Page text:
In today's TV Week, actress Glenn Close is described incorrectly as having been nominated for an Oscar for her role in "Fatal Attraction." She has been nominated for a Golden Globe award. (Published 1/24/88)

Glenn Close won an Oscar nomination this year playing a psychotic single woman obsessed with a married man in "Fatal Attraction." It's a role she called "Terminator-Woman" and, despite the fame it brought her, one she's trying to put behind her.

This week, her role on Hallmark Hall of Fame's 156th production should go a long way toward achieving that goal. In "Stones for Ibarra," she plays a loving wife who moves to a Mexican village with her husband, only to lose him to leukemia.

Shortly after "Stones for Ibarra" airs Friday on CBS, Close will fly to Europe for the opening there of "Fatal Attraction," a box-office hit whose ending was recast after sneak previews indicated that American audiences didn't like it.

Close, however, preferred the original ending, Alex Forrester's suicide, saying she thought it would be more appropriate to Forrester's emotional state. But because the film became the nation's top box office hit a week after it was released, Close acknowledged that she "felt a little awkward" discussing her own view.

"When it was obvious that they were going to reshoot it, I was concerned. I talked with my father, who is a doctor, to find out what it would be like to be submerged for a long while. They had to hold me under the water physically. When you come to {the surface}, you're wild, you're just wild ... It was the most difficult physical thing I've ever done."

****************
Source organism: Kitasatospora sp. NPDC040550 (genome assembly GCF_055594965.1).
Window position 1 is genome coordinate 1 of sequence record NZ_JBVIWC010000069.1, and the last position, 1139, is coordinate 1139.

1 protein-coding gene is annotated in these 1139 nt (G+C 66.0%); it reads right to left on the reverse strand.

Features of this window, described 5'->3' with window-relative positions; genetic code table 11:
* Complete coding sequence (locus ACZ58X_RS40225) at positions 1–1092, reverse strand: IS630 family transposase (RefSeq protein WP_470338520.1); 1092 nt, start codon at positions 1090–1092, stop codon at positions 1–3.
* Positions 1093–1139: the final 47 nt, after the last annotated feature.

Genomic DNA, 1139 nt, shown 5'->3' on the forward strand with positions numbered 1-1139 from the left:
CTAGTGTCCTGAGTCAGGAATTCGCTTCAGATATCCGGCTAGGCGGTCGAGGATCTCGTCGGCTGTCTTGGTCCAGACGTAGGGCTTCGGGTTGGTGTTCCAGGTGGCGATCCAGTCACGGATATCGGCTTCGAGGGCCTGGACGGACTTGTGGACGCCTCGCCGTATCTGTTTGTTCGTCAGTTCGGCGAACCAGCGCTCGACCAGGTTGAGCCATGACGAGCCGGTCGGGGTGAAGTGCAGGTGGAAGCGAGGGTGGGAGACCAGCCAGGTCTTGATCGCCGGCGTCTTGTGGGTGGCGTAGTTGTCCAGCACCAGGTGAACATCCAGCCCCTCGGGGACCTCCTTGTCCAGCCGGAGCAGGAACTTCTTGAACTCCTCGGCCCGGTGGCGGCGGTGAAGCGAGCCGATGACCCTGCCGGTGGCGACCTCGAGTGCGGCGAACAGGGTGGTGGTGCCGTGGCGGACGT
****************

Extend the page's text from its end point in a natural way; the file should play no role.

For "Stones for Ibarra," she has chopped off the curly hair style that Alex Forrester wore in an effort to "distance myself from Alex."

The story of San Franciscans Sara and Richard Everton, who move to a Mexican village to live in a dilapidated house he inherited, is a much gentler one, a story of values and different cultures.

"It's a story I was very, very moved by," said Close last week. "I'm quite superstitious. When we were filming, I didn't go to any dailies. I read the script first and I read the book and I was, very impressed with the adaptation. I loved the novel, and the script is one of the most beautiful I've ever come across.

"'Stones for Ibarra' is very interesting because it's about two different cultures and about how we confront death and loss." The ending, Richard Everton's death from leukemia, is touching, she said. "It broke me up."

Harriet Doerr, who wrote the book -- her first -- in 1984 at 74, visited the set in Arizona. "She's fantastic," said Close. "She came out to where we were filming. She was amazed that the set was exactly as she had pictured it."

And the title? "In Mexico there's a custom that along the road there are piles of stones to mark something, some event. It doesn't mean that someone is buried there -- it means remembrance."

Close stars with Oscar-winner Keith Carradine, who was paired in December with Mare Winningham in NBC's "Eye on the Sparrow." "We finished just before Thanksgiving. We had a wonderful time -- he's a wonderful guy. And all the wonderful Hispanic actors ... All of the people in this story come across as individuals. There are no stereotypes. Sara and Richard and all the people of Ibarra seem very real.

"To me the story is a true human comedy in the deepest sense because you get tragedy right next to comedy. She {Doerr} created characters with a sense of love, and non-judgmental: Nobody's perfect, but you see their humanity. Every character is basically an innocent. They are victims of their history and of circumstance, of things they can't control.

"The basic ingredient for quality work is always the written word. The triumph of both the novel and the teleplay is that the story is both rich and, at the same time, subtle. It's very unusual for something with so many layers of meaning and interpretation, with so many soft shadings, to be done for television. The novel translates onto the screen as something entertaining, moving and highly original.

"There's no way in the world it would have been filmed without Hallmark," said Close. "I was told that they looked for scripts that wouldn't otherwise be produced."